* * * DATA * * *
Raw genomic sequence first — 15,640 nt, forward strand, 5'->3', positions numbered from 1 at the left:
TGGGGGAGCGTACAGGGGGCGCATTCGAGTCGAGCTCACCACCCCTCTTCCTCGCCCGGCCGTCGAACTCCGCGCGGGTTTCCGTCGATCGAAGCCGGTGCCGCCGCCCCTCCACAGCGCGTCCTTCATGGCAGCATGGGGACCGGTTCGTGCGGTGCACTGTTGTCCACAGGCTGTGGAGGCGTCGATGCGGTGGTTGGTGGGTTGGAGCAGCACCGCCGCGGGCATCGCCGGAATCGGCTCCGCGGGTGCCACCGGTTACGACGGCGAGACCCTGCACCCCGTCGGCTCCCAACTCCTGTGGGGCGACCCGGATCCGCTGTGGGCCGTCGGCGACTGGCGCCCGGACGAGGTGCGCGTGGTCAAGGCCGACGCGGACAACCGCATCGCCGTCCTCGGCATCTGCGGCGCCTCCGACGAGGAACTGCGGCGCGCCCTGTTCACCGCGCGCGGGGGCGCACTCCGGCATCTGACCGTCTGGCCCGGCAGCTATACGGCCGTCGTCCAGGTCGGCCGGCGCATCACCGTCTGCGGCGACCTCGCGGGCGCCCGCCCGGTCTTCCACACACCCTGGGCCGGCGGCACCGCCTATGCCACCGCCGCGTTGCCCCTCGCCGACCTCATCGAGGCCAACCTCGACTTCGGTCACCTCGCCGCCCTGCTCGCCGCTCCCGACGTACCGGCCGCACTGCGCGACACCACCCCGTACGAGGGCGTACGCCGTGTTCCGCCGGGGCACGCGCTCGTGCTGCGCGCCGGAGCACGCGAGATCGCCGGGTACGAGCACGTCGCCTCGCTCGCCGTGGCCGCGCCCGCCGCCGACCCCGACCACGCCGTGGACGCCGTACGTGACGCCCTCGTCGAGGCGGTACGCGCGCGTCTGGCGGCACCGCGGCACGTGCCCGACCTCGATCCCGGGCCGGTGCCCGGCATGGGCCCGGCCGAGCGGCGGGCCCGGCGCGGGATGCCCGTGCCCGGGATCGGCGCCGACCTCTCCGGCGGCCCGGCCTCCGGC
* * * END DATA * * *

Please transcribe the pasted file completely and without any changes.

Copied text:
Raw genomic sequence first — 15,640 nt, forward strand, 5'->3', positions numbered from 1 at the left:
TGGGGGAGCGTACAGGGGGCGCATTCGAGTCGAGCTCACCACCCCTCTTCCTCGCCCGGCCGTCGAACTCCGCGCGGGTTTCCGTCGATCGAAGCCGGTGCCGCCGCCCCTCCACAGCGCGTCCTTCATGGCAGCATGGGGACCGGTTCGTGCGGTGCACTGTTGTCCACAGGCTGTGGAGGCGTCGATGCGGTGGTTGGTGGGTTGGAGCAGCACCGCCGCGGGCATCGCCGGAATCGGCTCCGCGGGTGCCACCGGTTACGACGGCGAGACCCTGCACCCCGTCGGCTCCCAACTCCTGTGGGGCGACCCGGATCCGCTGTGGGCCGTCGGCGACTGGCGCCCGGACGAGGTGCGCGTGGTCAAGGCCGACGCGGACAACCGCATCGCCGTCCTCGGCATCTGCGGCGCCTCCGACGAGGAACTGCGGCGCGCCCTGTTCACCGCGCGCGGGGGCGCACTCCGGCATCTGACCGTCTGGCCCGGCAGCTATACGGCCGTCGTCCAGGTCGGCCGGCGCATCACCGTCTGCGGCGACCTCGCGGGCGCCCGCCCGGTCTTCCACACACCCTGGGCCGGCGGCACCGCCTATGCCACCGCCGCGTTGCCCCTCGCCGACCTCATCGAGGCCAACCTCGACTTCGGTCACCTCGCCGCCCTGCTCGCCGCTCCCGACGTACCGGCCGCACTGCGCGACACCACCCCGTACGAGGGCGTACGCCGTGTTCCGCCGGGGCACGCGCTCGTGCTGCGCGCCGGAGCACGCGAGATCGCCGGGTACGAGCACGTCGCCTCGCTCGCCGTGGCCGCGCCCGCCGCCGACCCCGACCACGCCGTGGACGCCGTACGTGACGCCCTCGTCGAGGCGGTACGCGCGCGTCTGGCGGCACCGCGGCACGTGCCCGACCTCGATCCCGGGCCGGTGCCCGGCATGGGCCCGGCCGAGCGGCGGGCCCGGCGCGGGATGCCCGTGCCCGGGATCGGCGCCGACCTCTCCGGCGGCCCGGCCTCCGGC